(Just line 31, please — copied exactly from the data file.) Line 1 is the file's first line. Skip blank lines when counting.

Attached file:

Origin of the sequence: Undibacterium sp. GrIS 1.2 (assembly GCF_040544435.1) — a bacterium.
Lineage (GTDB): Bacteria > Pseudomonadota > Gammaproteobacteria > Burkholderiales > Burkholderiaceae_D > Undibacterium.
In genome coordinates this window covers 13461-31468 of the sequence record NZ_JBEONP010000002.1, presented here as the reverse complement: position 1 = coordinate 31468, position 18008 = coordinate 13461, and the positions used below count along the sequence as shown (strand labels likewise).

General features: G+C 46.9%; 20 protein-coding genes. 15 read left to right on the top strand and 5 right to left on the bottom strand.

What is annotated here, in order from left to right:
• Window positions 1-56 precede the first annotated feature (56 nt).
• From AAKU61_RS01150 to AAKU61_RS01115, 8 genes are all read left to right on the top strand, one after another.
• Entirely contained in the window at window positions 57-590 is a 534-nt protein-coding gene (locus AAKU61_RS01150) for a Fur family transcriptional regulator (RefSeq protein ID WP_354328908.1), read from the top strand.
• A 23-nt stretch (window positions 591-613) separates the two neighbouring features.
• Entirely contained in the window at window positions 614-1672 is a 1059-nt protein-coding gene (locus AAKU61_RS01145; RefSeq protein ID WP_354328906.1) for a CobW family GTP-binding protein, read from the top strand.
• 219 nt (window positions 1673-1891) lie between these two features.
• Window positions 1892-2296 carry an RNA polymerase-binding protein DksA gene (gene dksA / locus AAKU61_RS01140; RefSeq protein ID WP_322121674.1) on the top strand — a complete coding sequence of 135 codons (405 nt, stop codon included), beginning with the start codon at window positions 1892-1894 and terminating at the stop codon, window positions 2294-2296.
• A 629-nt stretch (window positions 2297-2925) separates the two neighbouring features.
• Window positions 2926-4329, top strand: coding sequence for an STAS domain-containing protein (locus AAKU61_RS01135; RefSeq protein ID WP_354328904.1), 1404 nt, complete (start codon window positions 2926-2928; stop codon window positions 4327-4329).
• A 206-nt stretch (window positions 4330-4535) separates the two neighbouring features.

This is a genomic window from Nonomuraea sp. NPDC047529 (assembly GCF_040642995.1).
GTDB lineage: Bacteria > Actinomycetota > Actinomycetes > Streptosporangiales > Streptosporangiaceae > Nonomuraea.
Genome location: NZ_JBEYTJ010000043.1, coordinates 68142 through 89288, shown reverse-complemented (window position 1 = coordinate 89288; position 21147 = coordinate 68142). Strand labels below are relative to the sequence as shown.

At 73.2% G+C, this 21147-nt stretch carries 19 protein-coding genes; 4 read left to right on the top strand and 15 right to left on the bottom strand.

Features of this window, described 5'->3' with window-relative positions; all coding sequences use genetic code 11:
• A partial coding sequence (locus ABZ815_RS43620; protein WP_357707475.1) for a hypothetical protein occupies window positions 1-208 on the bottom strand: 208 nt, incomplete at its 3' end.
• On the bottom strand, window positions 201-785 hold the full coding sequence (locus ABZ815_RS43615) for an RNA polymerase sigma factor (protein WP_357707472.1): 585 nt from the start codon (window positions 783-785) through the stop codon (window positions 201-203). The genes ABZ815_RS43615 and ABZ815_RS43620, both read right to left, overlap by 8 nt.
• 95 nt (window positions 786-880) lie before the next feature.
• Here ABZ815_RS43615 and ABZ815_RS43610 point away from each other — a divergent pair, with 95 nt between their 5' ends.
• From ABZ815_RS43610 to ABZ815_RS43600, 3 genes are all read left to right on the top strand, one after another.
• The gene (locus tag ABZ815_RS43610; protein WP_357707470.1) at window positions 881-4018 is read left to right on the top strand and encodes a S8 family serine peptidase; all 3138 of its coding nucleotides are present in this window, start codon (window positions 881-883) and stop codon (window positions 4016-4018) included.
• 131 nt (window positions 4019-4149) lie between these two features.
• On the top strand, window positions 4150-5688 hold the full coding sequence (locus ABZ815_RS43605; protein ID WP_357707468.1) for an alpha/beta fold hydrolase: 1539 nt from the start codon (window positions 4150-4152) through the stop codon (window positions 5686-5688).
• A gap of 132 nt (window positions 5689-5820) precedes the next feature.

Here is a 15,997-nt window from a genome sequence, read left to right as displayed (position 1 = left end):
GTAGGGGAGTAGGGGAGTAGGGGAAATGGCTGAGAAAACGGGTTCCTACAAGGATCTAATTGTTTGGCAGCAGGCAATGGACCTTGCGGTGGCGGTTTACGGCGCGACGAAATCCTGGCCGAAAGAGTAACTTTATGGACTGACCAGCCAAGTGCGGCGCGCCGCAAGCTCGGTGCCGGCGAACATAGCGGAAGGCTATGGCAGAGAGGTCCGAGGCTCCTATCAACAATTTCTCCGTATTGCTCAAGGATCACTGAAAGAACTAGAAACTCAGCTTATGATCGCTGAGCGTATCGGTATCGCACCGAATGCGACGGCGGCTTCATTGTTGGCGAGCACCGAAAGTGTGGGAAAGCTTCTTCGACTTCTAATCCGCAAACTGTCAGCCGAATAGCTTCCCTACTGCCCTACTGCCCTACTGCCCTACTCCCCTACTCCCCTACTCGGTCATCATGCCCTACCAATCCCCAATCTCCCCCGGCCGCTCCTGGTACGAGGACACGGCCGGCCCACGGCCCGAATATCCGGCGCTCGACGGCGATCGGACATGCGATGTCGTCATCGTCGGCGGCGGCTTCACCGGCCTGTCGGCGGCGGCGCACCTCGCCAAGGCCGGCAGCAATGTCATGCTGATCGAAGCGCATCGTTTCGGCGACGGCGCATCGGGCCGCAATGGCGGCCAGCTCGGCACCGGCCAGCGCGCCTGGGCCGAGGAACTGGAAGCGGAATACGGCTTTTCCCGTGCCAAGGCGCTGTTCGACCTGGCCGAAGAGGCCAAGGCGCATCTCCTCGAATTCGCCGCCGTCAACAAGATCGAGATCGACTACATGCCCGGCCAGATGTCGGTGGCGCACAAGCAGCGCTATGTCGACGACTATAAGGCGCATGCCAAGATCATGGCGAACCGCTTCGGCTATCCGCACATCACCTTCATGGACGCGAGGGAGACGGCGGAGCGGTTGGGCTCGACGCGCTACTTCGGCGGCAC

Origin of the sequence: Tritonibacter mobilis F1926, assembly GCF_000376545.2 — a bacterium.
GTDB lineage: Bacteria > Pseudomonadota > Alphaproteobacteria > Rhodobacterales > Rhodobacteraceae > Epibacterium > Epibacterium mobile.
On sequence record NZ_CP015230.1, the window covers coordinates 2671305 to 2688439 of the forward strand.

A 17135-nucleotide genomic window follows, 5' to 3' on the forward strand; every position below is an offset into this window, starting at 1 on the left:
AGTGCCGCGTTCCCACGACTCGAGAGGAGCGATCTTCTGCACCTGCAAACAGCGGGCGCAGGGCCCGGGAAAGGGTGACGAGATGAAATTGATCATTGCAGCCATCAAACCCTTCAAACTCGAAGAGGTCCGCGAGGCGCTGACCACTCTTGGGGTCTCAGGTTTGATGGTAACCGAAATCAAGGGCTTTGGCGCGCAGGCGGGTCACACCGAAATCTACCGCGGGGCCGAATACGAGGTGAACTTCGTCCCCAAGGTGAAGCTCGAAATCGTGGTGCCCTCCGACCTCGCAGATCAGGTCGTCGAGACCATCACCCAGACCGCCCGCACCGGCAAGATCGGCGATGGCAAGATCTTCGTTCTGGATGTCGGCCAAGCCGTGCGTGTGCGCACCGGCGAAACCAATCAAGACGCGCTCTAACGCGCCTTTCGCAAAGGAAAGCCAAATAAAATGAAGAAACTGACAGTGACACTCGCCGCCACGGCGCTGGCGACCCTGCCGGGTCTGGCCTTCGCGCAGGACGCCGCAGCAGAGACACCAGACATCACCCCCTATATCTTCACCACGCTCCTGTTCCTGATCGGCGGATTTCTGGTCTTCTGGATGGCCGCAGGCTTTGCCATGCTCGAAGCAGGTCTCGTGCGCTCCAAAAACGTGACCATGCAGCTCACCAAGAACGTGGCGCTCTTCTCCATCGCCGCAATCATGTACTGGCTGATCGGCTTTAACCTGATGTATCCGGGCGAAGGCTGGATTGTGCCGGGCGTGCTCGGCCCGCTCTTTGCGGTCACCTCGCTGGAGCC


GTAGGGGAGTAGGGGAGTAGGGGAAATGGCTGAGAAAACGGGTTCCTACAAGGATCTAATTGTTTGGCAGCAGGCAATGGACCTTGCGGTGGCGGTTTACGGCGCGACGAAATCCTGGCCGAAAGAGTAACTTTATGGACTGACCAGCCAAGTGCGGCGCGCCGCAAGCTCGGTGCCGGCGAACATAGCGGAAGGCTATGGCAGAGAGGTCCGAGGCTCCTATCAACAATTTCTCCGTATTGCTCAAGGATCACTGAAAGAACTAGAAACTCAGCTTATGATCGCTGAGCGTATCGGTATCGCACCGAATGCGACGGCGGCTTCATTGTTGGCGAGCACCGAAAGTGTGGGAAAGCTTCTTCGACTTCTAATCCGCAAACTGTCAGCCGAATAGCTTCCCTACTGCCCTACTGCCCTACTGCCCTACTCCCCTACTCCCCTACTCGGTCATCATGCCCTACCAATCCCCAATCTCCCCCGGCCGCTCCTGGTACGAGGACACGGCCGGCCCACGGCCCGAATATCCGGCGCTCGACGGCGATCGGACATGCGATGTCGTCATCGTCGGCGGCGGCTTCACCGGCCTGTCGGCGGCGGCGCACCTCGCCAAGGCCGGCAGCAATGTCATGCTGATCGAAGCGCATCGTTTCGGCGACGGCGCATCGGGCCGCAATGGCGGCCAGCTCGGCACCGGCCAGCGCGCCTGGGCCGAGGAACTGGAAGCGGAATACGGCTTTTCCCGTGCCAAGGCGCTGTTCGACCTGGCCGAAGAGGCCAAGGCGCATCTCCTCGAATTCGCCGCCGTCAACAAGATCGAGATCGACTACATGCCCGGCCAGATGTCGGTGGCGCACAAGCAGCGCTATGTCGACGACTATAAGGCGCATGCCAAGATCATGGCGAACCGCTTCGGCTATCCGCACATCACCTTCATGGACGCGAGGGAGACGGCGGAGCGGTTGGGCTCGACGCGCTACTTCGGCGGCAC